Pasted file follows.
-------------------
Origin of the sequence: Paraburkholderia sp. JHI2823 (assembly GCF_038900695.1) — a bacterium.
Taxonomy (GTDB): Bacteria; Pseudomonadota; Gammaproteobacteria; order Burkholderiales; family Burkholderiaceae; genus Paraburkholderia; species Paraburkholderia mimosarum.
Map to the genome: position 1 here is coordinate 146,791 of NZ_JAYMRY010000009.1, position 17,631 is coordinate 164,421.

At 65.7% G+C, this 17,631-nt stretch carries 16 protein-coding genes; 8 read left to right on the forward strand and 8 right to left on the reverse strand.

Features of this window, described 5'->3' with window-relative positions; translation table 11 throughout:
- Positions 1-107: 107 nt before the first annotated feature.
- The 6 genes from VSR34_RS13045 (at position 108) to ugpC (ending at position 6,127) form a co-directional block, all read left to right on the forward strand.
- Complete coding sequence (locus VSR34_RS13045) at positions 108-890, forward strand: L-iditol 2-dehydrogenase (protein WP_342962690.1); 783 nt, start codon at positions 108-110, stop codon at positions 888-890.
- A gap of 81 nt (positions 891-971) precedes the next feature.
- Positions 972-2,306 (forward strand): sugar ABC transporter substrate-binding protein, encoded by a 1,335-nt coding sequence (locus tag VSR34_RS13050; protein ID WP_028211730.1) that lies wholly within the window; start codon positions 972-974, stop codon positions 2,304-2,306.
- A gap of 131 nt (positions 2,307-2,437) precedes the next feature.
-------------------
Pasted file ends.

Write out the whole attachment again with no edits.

Origin of the sequence: Paraburkholderia sp. JHI2823 (assembly GCF_038900695.1) — a bacterium.
Taxonomy (GTDB): Bacteria; Pseudomonadota; Gammaproteobacteria; order Burkholderiales; family Burkholderiaceae; genus Paraburkholderia; species Paraburkholderia mimosarum.
Map to the genome: position 1 here is coordinate 146,791 of NZ_JAYMRY010000009.1, position 17,631 is coordinate 164,421.

At 65.7% G+C, this 17,631-nt stretch carries 16 protein-coding genes; 8 read left to right on the forward strand and 8 right to left on the reverse strand.

Features of this window, described 5'->3' with window-relative positions; translation table 11 throughout:
- Positions 1-107: 107 nt before the first annotated feature.
- The 6 genes from VSR34_RS13045 (at position 108) to ugpC (ending at position 6,127) form a co-directional block, all read left to right on the forward strand.
- Complete coding sequence (locus VSR34_RS13045) at positions 108-890, forward strand: L-iditol 2-dehydrogenase (protein WP_342962690.1); 783 nt, start codon at positions 108-110, stop codon at positions 888-890.
- A gap of 81 nt (positions 891-971) precedes the next feature.
- Positions 972-2,306 (forward strand): sugar ABC transporter substrate-binding protein, encoded by a 1,335-nt coding sequence (locus tag VSR34_RS13050; protein ID WP_028211730.1) that lies wholly within the window; start codon positions 972-974, stop codon positions 2,304-2,306.
- A gap of 131 nt (positions 2,307-2,437) precedes the next feature.